Slash your grocery bills Here are some helpful ways to save money when shopping for groceries at the supermarket
Make a list and stick to it. And don't shop hungry. You'll be less tempted to overbuy.
Consider store brands. They're significantly cheaper and often at least as good as their brand-name counterparts.
Compare prices in different areas of the store. Cheese at the deli counter, for example, is often pricier than sliced or chunked cheese in the dairy case.
Weigh the cost of convenience. Prepped and precut foods often cost more. Similarly, you'll pay extra for single servings, such as cereal in disposable bowls.
Evaluate endcaps. Often, products prominently displayed at the ends of aisles aren't actually on sale. Endcaps can also be a destination for merchandise about to expire. So check expiration dates carefully.
Compare unit prices. Big packages are often more economical, but not always, according to studies. In one, the Federal Trade Commission reported that canned tuna, peanut butter, ketchup, canned coffee, and frozen orange juice frequently turned out to be costlier in larger containers. Comparing unit prices (per ounce, etc.) is especially important when one size is on sale.
Clip coupons. Check out Sunday news paper inserts and consider checking out coupons from Web sites such as www.coolsavings.com, www.valpak.com, and www.smartsource.com. You generally have to supply personal information to register, so familiarize yourself with privacy policies. Just don't let coupons encourage you to buy products you wouldn't otherwise buy.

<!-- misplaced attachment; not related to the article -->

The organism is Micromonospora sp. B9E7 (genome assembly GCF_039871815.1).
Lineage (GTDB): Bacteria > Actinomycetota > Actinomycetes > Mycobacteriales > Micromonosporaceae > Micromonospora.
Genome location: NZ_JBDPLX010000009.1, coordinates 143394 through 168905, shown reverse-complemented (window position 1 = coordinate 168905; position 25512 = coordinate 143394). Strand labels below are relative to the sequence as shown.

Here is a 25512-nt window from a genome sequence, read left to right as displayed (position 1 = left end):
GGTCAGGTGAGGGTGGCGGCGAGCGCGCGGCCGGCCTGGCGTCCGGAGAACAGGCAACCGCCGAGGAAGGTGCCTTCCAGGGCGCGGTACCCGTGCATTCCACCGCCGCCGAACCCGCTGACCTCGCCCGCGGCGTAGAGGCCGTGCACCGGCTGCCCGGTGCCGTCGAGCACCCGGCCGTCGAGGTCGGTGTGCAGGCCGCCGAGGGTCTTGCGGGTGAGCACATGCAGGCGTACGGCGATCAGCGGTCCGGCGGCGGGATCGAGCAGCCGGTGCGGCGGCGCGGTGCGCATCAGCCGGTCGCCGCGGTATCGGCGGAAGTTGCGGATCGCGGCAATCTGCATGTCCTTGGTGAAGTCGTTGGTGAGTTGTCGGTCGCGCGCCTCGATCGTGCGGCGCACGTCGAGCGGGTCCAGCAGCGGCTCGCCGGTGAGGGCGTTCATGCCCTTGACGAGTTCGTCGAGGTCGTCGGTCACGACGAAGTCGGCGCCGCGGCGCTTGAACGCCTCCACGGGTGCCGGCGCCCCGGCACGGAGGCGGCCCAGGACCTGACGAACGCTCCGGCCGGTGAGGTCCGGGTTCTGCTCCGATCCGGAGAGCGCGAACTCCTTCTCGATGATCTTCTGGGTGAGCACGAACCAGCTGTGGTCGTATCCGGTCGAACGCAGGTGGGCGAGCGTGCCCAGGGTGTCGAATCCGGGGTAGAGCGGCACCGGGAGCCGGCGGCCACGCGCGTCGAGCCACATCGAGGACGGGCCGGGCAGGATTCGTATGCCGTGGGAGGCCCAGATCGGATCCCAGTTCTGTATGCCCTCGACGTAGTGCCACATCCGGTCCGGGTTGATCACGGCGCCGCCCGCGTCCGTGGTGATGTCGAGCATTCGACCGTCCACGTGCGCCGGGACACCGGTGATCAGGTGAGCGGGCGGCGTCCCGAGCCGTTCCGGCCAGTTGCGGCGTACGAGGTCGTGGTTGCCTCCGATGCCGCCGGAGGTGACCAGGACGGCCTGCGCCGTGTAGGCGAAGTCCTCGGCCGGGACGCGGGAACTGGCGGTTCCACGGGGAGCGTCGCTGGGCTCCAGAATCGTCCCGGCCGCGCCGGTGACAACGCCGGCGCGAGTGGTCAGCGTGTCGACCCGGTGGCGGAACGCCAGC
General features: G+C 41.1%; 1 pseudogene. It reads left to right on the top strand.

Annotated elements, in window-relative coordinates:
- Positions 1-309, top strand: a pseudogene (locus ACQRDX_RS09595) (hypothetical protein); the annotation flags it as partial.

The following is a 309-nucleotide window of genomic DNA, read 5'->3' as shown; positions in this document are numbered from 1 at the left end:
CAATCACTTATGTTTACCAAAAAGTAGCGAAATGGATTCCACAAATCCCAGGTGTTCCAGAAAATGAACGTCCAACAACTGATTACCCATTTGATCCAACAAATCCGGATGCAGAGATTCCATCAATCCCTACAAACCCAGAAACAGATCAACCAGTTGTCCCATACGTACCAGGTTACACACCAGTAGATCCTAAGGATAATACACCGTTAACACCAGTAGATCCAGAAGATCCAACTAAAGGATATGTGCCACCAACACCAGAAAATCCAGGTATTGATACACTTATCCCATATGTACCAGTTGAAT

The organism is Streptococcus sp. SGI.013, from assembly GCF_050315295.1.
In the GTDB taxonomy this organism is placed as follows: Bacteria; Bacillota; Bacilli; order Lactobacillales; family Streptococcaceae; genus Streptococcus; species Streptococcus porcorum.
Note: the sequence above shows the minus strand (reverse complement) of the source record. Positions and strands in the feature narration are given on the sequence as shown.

Get a store card. With a preferred-shopper card, you receive automatic discounts on products in the store circular without clipping coupons. These programs request personal information, which means that the chain can track your purchases. Most chains have strict privacy policies, but it makes sense to review them carefully before joining.
Don't assume all items advertised in circulars are on sale. Manufacturers may have paid for placement.
Beware of last-minute temptations. Single-serving snacks at the checkout counter cost more than multipacks of like items along the aisles.
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